Directed, Animated, Produced, Written, Backgrounds
Music and Written
National Film Board (NFB)
Produced and Distributed
This Canadian short was made in 1985, it's relevant to a lot of the post-college crowd, though this was made more than 30 years ago. It's interesting how the mind of an artist perceives life and the experience of being one within a system that doesn't hirer those with the skills to do said job. Like the short shows the main character, Bob Dog, is an anthropomorphic dog that wants to work. A lot of the places in his City have signs for said employment, but don't take him up on the offer that he'll be loyal and trained to preform that action within the best of his abilities. With a montage of the most beautiful, fluid, and bouncy animation Bob Dog heads back home to try a new plan for getting a job. Resume in hand, and dressing the part, he's hitting the pavement with a new attitude toward finding a paycheck at the end of the rainbow/triathlon of interviews.
Tea asks her Uncle Professor Steeping for his advice on her resume.
That's the one side of the mini-movie I like, its dark tone, it shows him within a nightmare world. A place of empty slots to fill, but he's not the coin for the trick. It's a surreal thing, though the music lightens the mood of the over all fraction feature. While still keeping the pace of the horrors of how getting a job can feel like, or at the very least how the interview portion can take a toll on one's self-esteem. Though just wanting to find work isn't enough, but having positivity and preservation is helpful to finding any job.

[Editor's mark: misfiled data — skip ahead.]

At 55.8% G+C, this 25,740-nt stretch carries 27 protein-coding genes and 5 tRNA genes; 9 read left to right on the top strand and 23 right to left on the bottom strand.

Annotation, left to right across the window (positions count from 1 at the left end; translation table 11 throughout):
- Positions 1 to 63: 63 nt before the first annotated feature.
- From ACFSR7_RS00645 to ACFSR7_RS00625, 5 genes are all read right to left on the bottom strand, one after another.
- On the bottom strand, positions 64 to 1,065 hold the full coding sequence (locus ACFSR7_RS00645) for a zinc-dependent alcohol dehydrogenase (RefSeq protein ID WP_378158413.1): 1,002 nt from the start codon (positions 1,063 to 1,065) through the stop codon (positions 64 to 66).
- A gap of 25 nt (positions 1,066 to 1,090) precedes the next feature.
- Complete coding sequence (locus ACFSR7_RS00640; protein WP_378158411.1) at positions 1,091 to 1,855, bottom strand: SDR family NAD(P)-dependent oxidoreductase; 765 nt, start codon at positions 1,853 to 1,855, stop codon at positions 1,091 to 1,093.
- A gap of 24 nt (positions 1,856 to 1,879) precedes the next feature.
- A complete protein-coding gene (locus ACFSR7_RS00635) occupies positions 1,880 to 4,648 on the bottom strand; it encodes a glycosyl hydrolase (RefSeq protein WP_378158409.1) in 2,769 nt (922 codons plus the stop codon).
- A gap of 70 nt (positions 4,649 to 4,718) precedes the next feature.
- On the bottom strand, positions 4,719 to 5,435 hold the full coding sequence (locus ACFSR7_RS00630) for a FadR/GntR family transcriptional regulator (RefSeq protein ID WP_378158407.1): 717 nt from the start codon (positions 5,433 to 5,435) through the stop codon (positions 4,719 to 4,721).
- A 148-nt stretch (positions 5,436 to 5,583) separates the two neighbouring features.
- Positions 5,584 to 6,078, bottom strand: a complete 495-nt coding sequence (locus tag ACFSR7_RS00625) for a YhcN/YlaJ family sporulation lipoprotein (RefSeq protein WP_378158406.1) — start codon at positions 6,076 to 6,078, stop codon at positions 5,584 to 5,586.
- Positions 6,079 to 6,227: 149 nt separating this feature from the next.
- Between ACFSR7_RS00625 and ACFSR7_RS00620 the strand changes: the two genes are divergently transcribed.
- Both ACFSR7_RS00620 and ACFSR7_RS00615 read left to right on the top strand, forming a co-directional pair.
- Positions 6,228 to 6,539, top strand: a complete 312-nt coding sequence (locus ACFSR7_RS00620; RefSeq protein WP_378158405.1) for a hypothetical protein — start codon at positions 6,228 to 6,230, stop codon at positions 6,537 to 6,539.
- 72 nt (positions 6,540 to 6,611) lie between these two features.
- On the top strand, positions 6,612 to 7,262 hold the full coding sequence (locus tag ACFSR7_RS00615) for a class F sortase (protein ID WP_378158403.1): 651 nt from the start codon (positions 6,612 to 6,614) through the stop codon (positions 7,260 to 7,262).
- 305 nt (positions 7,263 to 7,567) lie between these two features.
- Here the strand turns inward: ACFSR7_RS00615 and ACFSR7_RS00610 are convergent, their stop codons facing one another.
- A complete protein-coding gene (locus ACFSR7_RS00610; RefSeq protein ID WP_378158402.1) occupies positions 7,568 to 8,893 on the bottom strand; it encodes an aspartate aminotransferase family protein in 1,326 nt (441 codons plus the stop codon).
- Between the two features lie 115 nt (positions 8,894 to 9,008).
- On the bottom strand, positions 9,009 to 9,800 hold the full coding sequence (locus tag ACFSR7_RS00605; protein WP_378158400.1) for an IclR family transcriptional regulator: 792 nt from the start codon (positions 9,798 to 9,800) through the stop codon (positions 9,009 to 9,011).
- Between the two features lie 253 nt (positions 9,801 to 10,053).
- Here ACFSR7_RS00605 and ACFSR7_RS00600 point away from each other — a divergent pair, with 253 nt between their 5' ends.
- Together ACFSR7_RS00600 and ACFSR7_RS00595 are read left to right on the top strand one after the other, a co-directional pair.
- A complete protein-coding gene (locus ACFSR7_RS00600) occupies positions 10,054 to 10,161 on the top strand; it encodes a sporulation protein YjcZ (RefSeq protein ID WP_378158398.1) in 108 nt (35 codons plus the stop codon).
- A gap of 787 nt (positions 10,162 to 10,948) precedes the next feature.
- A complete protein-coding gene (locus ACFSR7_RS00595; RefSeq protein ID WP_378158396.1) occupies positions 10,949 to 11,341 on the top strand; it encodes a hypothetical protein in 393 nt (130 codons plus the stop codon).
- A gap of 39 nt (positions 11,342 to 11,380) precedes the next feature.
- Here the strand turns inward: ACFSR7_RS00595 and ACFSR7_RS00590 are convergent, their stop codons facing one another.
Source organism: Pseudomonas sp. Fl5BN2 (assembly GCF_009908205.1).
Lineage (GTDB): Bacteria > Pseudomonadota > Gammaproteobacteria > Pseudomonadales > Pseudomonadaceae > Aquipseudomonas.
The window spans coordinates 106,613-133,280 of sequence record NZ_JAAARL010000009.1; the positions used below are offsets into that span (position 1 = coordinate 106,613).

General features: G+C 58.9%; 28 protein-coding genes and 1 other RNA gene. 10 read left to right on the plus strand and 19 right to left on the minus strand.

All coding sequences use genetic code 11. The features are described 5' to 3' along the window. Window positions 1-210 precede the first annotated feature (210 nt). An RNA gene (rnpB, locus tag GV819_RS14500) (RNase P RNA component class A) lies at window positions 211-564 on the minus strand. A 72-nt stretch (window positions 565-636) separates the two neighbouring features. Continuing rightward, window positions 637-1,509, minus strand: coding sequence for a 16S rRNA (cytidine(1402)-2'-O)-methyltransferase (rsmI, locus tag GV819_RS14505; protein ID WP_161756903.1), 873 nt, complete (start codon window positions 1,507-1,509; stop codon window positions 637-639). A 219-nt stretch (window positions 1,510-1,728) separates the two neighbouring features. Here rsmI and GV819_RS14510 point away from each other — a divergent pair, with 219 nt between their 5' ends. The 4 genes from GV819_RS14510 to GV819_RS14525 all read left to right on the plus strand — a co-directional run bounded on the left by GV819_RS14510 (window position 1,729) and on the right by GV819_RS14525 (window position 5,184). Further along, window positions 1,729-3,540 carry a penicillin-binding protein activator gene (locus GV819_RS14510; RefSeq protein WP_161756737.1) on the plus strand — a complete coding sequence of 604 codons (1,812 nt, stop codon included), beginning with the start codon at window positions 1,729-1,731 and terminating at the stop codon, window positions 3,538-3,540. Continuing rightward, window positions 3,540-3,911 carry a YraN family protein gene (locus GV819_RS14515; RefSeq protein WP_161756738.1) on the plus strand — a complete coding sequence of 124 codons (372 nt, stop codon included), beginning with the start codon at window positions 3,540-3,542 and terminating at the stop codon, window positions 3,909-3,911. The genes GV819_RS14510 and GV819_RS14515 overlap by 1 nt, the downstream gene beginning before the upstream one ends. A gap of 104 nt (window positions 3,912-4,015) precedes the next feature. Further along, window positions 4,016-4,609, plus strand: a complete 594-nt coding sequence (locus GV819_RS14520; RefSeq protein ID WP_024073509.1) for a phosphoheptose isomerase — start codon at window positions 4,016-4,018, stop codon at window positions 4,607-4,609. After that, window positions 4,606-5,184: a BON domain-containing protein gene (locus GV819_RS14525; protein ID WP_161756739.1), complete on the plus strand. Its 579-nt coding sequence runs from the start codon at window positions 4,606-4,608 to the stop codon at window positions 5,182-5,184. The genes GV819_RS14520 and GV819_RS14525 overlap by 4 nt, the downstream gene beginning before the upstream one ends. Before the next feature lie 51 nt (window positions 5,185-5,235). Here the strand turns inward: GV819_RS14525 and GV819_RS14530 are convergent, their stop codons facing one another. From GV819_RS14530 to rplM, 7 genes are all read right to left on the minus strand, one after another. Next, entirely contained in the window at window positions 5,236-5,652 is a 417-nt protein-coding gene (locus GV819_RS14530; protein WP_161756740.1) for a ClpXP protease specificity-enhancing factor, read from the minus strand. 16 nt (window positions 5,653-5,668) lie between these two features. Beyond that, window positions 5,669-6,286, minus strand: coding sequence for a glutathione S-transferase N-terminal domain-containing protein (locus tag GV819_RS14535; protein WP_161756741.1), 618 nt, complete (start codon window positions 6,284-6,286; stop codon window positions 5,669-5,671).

The style of the short reminds me of Bob Clampett and Milton Knight, here and there I can see a lot of Ralph Bakshi in the mix. With such amazing influences and contemporary inspirations the film took seven years to complete. The song that inspired the film and the title was Get a Job by the Silhouettes (1956), which inspired a lot of other doo-wop singers and groups. Get A Job, the animation, received Best Animated Short at the 8th Genie Awards, Canadian Screen Awards (Les prix Écrans canadiens) for Television & Film.
Gom getting into TV a little too much, take a step away from the set little automaton.
In short, this was a stunning animation and a wonderful musical festival to celebrate the turmoil and challenges of getting employment. The designs and acting were spot on or over the top giving the fraction feature a dream quality, a stress dream, but still something that we've all had once or twice in a life time. Well worth the ten minutes and change to see this, especially if you need a little encouragement to get a job.
I trust you enjoyed the inspection, thank you for reading.
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